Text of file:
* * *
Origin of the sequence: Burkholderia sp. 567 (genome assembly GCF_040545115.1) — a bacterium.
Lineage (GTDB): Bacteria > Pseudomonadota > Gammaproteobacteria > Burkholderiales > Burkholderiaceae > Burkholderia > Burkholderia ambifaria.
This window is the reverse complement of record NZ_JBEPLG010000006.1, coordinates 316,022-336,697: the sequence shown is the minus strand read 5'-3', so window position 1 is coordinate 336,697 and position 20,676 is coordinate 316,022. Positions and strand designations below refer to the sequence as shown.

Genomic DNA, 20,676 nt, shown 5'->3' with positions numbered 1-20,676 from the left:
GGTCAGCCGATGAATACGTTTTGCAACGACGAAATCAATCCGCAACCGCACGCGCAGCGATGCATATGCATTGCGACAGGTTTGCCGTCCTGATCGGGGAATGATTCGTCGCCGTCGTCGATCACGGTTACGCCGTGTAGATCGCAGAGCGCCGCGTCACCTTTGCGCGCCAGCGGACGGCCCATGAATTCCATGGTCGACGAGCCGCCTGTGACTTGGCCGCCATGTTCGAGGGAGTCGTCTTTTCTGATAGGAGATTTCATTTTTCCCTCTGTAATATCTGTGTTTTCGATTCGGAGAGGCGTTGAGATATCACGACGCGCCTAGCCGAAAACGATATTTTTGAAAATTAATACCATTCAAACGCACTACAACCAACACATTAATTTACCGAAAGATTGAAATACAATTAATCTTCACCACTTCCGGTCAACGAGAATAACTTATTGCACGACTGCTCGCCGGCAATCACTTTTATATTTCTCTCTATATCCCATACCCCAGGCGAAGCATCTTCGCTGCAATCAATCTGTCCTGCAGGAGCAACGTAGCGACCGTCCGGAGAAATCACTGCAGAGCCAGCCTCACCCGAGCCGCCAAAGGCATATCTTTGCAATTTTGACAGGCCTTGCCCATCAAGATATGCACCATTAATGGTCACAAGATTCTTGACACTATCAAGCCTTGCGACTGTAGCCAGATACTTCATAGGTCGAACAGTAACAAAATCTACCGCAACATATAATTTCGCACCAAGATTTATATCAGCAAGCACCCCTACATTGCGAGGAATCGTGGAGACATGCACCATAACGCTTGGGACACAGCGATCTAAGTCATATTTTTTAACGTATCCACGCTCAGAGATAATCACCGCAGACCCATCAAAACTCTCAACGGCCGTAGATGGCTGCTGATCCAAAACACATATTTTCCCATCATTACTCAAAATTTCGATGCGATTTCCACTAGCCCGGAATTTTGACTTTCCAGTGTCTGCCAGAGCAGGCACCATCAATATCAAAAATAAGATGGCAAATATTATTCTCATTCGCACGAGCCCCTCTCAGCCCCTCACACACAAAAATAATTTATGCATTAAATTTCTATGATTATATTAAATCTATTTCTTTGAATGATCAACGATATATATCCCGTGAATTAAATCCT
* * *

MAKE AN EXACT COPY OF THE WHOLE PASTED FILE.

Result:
Origin of the sequence: Burkholderia sp. 567 (genome assembly GCF_040545115.1) — a bacterium.
Lineage (GTDB): Bacteria > Pseudomonadota > Gammaproteobacteria > Burkholderiales > Burkholderiaceae > Burkholderia > Burkholderia ambifaria.
This window is the reverse complement of record NZ_JBEPLG010000006.1, coordinates 316,022-336,697: the sequence shown is the minus strand read 5'-3', so window position 1 is coordinate 336,697 and position 20,676 is coordinate 316,022. Positions and strand designations below refer to the sequence as shown.

Genomic DNA, 20,676 nt, shown 5'->3' with positions numbered 1-20,676 from the left:
GGTCAGCCGATGAATACGTTTTGCAACGACGAAATCAATCCGCAACCGCACGCGCAGCGATGCATATGCATTGCGACAGGTTTGCCGTCCTGATCGGGGAATGATTCGTCGCCGTCGTCGATCACGGTTACGCCGTGTAGATCGCAGAGCGCCGCGTCACCTTTGCGCGCCAGCGGACGGCCCATGAATTCCATGGTCGACGAGCCGCCTGTGACTTGGCCGCCATGTTCGAGGGAGTCGTCTTTTCTGATAGGAGATTTCATTTTTCCCTCTGTAATATCTGTGTTTTCGATTCGGAGAGGCGTTGAGATATCACGACGCGCCTAGCCGAAAACGATATTTTTGAAAATTAATACCATTCAAACGCACTACAACCAACACATTAATTTACCGAAAGATTGAAATACAATTAATCTTCACCACTTCCGGTCAACGAGAATAACTTATTGCACGACTGCTCGCCGGCAATCACTTTTATATTTCTCTCTATATCCCATACCCCAGGCGAAGCATCTTCGCTGCAATCAATCTGTCCTGCAGGAGCAACGTAGCGACCGTCCGGAGAAATCACTGCAGAGCCAGCCTCACCCGAGCCGCCAAAGGCATATCTTTGCAATTTTGACAGGCCTTGCCCATCAAGATATGCACCATTAATGGTCACAAGATTCTTGACACTATCAAGCCTTGCGACTGTAGCCAGATACTTCATAGGTCGAACAGTAACAAAATCTACCGCAACATATAATTTCGCACCAAGATTTATATCAGCAAGCACCCCTACATTGCGAGGAATCGTGGAGACATGCACCATAACGCTTGGGACACAGCGATCTAAGTCATATTTTTTAACGTATCCACGCTCAGAGATAATCACCGCAGACCCATCAAAACTCTCAACGGCCGTAGATGGCTGCTGATCCAAAACACATATTTTCCCATCATTACTCAAAATTTCGATGCGATTTCCACTAGCCCGGAATTTTGACTTTCCAGTGTCTGCCAGAGCAGGCACCATCAATATCAAAAATAAGATGGCAAATATTATTCTCATTCGCACGAGCCCCTCTCAGCCCCTCACACACAAAAATAATTTATGCATTAAATTTCTATGATTATATTAAATCTATTTCTTTGAATGATCAACGATATATATCCCGTGAATTAAATCCT